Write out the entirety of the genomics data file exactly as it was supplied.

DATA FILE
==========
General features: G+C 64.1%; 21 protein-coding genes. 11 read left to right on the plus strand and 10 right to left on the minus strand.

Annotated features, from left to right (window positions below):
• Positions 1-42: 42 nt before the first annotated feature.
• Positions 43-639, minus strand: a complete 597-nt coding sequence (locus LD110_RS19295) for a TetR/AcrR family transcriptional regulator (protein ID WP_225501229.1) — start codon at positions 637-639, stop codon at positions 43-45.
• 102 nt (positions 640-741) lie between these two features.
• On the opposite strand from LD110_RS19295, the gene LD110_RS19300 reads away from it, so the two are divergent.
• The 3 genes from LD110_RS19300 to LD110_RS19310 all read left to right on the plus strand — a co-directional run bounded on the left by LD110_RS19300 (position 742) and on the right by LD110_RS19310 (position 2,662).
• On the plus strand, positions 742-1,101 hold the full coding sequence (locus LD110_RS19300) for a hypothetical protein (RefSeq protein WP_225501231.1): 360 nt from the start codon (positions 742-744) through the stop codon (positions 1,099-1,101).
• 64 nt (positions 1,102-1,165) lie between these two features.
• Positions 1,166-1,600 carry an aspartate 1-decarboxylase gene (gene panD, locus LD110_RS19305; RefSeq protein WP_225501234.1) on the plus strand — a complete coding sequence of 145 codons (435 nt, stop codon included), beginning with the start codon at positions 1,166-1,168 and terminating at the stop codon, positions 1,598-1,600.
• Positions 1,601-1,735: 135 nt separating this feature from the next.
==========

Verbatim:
General features: G+C 64.1%; 21 protein-coding genes. 11 read left to right on the plus strand and 10 right to left on the minus strand.

Annotated features, from left to right (window positions below):
• Positions 1-42: 42 nt before the first annotated feature.
• Positions 43-639, minus strand: a complete 597-nt coding sequence (locus LD110_RS19295) for a TetR/AcrR family transcriptional regulator (protein ID WP_225501229.1) — start codon at positions 637-639, stop codon at positions 43-45.
• 102 nt (positions 640-741) lie between these two features.
• On the opposite strand from LD110_RS19295, the gene LD110_RS19300 reads away from it, so the two are divergent.
• The 3 genes from LD110_RS19300 to LD110_RS19310 all read left to right on the plus strand — a co-directional run bounded on the left by LD110_RS19300 (position 742) and on the right by LD110_RS19310 (position 2,662).
• On the plus strand, positions 742-1,101 hold the full coding sequence (locus LD110_RS19300) for a hypothetical protein (RefSeq protein WP_225501231.1): 360 nt from the start codon (positions 742-744) through the stop codon (positions 1,099-1,101).
• 64 nt (positions 1,102-1,165) lie between these two features.
• Positions 1,166-1,600 carry an aspartate 1-decarboxylase gene (gene panD, locus LD110_RS19305; RefSeq protein WP_225501234.1) on the plus strand — a complete coding sequence of 145 codons (435 nt, stop codon included), beginning with the start codon at positions 1,166-1,168 and terminating at the stop codon, positions 1,598-1,600.
• Positions 1,601-1,735: 135 nt separating this feature from the next.